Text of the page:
The South African Health Products Regulatory Authority (Sahpra) says there are no deaths that have been linked to the Covid-19 vaccine to date.
With just over 12 million doses of Covid-19 vaccines already administered across the country, Sahpra said during a media briefing on Monday that none of the deaths that occurred following vaccination were related to any of the vaccines.
Sahpra said it had received 86 serious adverse events reports relating to the deaths of people who died after receiving the vaccine.
The reports were received between 17 May 2021 to 31 August 2021.
Of the 86 deaths, 46 of them are currently under investigation while 40 were investigated and causality assessments have already been conducted.
These assessments concluded that 34 deaths were found to be coincidental to the vaccine while 13 people had Covid-19 when they died and one case was a breakthrough infection.
Six cases were unclassifiable due to inadequate information.
National Immunisation Safety Expert Committee (NISEC) chairperson Professor Hannelie Meyer explained that the deaths from vaccinated people occurred when either the person already had Covid-19 at the time or the person contracted the virus after getting the jab.
Sahpra has been monitoring adverse events following immunisation (AEFI), which are reported by people who have been inoculated with the double-dose Pfizer-BioNTech vaccines and the single-dose Johnson & Johnson (J&J) shot.
It was also revealed during the briefing that the Department of Health is working on a “no-fault compensation scheme”, which is a fund that will be set up to pay those who suffer damages as a consequence of the vaccine being administered.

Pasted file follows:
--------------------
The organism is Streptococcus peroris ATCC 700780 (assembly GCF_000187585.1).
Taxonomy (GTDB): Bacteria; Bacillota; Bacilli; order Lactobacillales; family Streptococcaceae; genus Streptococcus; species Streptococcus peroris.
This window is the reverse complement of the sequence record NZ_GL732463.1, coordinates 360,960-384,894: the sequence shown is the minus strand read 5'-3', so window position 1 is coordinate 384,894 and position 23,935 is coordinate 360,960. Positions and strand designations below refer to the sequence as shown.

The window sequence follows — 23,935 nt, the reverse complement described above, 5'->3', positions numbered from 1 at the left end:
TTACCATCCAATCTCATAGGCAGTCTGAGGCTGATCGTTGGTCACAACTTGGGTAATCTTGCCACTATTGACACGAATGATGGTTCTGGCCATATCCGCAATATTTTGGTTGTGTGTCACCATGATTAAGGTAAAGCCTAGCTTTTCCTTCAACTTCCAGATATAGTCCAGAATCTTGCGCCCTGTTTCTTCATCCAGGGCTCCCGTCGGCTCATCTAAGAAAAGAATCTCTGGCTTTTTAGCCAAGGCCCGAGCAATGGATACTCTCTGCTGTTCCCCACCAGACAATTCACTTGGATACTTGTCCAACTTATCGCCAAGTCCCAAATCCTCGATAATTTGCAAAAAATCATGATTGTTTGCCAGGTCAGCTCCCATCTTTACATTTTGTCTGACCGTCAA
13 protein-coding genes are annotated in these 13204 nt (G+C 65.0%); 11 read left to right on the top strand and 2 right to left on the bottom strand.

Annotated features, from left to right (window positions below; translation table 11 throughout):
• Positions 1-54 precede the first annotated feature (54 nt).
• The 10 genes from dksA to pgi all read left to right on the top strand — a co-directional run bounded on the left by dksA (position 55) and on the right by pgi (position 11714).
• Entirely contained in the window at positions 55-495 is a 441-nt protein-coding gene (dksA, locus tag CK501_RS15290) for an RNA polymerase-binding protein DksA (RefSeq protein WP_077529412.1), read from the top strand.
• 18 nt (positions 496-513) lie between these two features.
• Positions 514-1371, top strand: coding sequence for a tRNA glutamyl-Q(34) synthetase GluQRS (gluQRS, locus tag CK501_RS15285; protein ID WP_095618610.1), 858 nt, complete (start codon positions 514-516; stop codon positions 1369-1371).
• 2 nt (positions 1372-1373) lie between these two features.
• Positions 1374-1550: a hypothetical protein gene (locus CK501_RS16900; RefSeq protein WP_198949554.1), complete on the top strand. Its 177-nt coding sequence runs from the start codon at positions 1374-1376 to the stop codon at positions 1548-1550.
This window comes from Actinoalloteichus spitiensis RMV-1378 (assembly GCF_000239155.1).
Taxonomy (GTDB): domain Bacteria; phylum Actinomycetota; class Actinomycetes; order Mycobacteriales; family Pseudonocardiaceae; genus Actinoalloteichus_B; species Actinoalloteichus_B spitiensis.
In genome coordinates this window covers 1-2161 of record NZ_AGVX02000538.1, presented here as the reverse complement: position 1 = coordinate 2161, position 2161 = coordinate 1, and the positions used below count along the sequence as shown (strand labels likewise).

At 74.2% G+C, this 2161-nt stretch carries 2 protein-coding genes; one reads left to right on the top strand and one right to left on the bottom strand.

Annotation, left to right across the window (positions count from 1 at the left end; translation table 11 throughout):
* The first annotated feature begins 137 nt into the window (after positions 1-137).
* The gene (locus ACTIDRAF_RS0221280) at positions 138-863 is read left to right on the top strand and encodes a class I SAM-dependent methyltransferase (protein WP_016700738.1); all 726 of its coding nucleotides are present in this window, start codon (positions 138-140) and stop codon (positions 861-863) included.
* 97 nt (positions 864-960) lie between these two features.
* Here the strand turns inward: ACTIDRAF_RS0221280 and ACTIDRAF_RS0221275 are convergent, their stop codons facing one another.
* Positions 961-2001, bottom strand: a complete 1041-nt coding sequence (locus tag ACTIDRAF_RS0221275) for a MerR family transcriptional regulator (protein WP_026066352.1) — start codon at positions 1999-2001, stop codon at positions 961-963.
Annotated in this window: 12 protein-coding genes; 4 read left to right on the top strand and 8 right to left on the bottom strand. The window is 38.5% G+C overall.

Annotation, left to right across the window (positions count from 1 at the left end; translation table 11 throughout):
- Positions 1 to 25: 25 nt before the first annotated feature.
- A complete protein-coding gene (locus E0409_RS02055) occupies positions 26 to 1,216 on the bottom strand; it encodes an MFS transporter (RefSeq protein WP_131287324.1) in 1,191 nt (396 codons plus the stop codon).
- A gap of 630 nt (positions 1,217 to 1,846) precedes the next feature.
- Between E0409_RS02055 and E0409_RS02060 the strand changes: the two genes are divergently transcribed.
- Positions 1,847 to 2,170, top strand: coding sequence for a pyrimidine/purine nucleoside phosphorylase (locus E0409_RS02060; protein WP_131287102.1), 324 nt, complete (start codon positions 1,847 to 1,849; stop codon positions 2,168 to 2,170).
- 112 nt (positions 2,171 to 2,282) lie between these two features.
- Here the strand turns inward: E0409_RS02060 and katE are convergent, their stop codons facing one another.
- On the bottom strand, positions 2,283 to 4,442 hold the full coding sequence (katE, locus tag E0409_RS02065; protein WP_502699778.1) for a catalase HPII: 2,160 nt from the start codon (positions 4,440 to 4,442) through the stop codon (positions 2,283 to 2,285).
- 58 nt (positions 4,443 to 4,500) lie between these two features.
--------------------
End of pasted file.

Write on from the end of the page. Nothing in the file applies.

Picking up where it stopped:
National vaccine co-ordinating committee representative Marione Schönfeldt touched on the benefits of the scheme, which include the benefits of getting compensation without having to resort to court processes.
Schönfeldt explained that claimants would not have the burden of establishing negligence or wrongfulness on the part of the department or the vaccine manufacturer.
However, a causal link will have to be established, therefore proof that the vaccine caused the AEFI.
She further indicated that there will be enough funds available to pay out the successful claims.
“The funding available will be sufficient enough to cover people that suffer from serious adverse events and it will be available for the time period until it is determined that it’s no longer required. But actually it will be there for the the foreseeable future as I understand,” Schönfeldt said.